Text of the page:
Budget 2018: Rating agencies led by Crisil have raised concerns over the curtailed capital spending to cap fiscal deficit at 3.5 per cent for FY18, and have warned that the higher target for next fiscal will delay the fiscal consolidation process by three years. “It is the productive spending in the economy that has seen a compromise, making way for revenue spending,” Crisil said in a note today. The agency, a division of Standard & Poor’s, said government will be breaching the fiscal deficit target for the second consecutive year in FY18. Finance minister budgeted a 3.5 per cent FD for this fiscal, against the initial estimate of 3.2 and 3.3 per cent for next fiscal instead of the glide path of 3 per cent. “The more worrisome part is that the breach in fiscal deficit is despite a cut in capital expenditure, which that means that had government stuck to its targeted capex for fiscal 2018, the deficit would have been still higher,” Crisils’ analysts added.
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It can be noted global rating agencies closely look at the fiscal deficit numbers and have a bearing on inflation and macro economic stability in general. Crisil said the 3.3 per cent fiscal target announced for FY19 puts back the fiscal consolidation programme to take the gap down to 3 per cent by three years to 2021. Meanwhile, it’s peer Icra termed the “sharp rise” in revenue deficit in FY18 as a “concern”. Capital expenditure has been revised downwards by Rs 40,000 crore to Rs 2.7 trillion in FY18, primarily led by rationalisation of support provided to the Railways and externally-aided project loans to states. The agency, whose parent Moody’s had last November surprisingly upgraded the sovereign ratings which came in after 14 years, said the revenue deficit has worsened the quality of the fiscal deficit. Crisil said the rural sector is the primary focus of the Budget with proposals such as assured minimum support price, export liberalisation of agri-products expected to revive farm realisations, and increased expenditure on rural infrastructure.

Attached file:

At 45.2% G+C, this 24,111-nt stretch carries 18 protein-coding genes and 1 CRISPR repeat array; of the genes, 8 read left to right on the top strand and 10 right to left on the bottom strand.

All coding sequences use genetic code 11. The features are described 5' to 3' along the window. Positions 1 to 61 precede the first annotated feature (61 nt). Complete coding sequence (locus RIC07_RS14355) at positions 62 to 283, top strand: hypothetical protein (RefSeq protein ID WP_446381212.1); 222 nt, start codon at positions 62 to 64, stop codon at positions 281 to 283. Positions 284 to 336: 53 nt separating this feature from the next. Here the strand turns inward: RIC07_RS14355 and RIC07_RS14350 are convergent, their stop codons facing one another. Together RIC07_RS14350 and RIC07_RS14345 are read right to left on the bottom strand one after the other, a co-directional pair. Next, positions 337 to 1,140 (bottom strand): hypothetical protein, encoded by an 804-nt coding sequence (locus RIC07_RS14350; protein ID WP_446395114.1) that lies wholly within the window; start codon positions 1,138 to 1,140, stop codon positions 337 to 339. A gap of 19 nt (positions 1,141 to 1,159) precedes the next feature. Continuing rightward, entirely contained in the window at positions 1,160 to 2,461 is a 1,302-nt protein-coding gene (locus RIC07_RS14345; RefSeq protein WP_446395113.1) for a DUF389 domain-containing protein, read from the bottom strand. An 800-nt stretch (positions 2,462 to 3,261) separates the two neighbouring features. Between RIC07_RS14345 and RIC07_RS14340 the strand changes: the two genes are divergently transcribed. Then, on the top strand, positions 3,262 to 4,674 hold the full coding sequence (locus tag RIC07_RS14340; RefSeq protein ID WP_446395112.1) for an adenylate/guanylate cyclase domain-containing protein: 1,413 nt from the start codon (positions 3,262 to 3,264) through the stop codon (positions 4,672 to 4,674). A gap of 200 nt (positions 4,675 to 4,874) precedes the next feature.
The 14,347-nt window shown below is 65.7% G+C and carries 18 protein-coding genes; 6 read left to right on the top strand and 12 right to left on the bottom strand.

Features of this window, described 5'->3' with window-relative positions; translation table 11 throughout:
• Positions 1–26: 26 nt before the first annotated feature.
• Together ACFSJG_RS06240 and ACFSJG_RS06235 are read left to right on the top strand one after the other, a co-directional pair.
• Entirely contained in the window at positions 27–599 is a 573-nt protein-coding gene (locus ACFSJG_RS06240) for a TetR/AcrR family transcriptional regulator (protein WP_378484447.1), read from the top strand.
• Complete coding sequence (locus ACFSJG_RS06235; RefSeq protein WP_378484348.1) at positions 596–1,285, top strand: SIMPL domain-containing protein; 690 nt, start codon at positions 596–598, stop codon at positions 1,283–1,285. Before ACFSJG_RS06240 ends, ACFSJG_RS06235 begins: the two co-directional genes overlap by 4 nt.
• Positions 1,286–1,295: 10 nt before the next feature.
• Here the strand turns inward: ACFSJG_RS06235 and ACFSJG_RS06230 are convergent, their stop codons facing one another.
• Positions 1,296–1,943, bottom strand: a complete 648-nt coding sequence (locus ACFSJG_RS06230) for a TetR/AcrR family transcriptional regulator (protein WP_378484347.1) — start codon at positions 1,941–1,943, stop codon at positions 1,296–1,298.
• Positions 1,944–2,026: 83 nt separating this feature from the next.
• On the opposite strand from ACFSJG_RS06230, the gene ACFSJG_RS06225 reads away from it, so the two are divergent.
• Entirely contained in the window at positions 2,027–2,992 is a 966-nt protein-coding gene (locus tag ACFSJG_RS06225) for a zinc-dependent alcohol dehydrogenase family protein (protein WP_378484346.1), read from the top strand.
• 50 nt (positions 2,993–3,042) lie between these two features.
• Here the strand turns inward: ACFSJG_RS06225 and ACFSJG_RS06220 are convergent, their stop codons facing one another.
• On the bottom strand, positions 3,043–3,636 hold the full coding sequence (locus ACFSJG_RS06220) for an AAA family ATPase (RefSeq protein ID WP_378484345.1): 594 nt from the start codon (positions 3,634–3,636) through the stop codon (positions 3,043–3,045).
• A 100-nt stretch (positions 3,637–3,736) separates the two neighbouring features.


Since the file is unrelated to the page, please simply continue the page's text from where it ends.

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However, the agency was skeptical if agricultural sector will benefit from the budget. “Announcing new measures and committing resources is not enough to improve the condition of the farming community,” it said, adding support from the states, and implementation announced schemes and measures is essential. While welcoming social sector announcements like the healthcare scheme, Crisil said the Budget “lacked big ideas to boost consumption” which will disappoint the consumption-oriented sectors. Icra said the last full Budget of the Modi government was expected to deviate from the fiscal deficit targets and said the proposals focus more on rural and social sectors.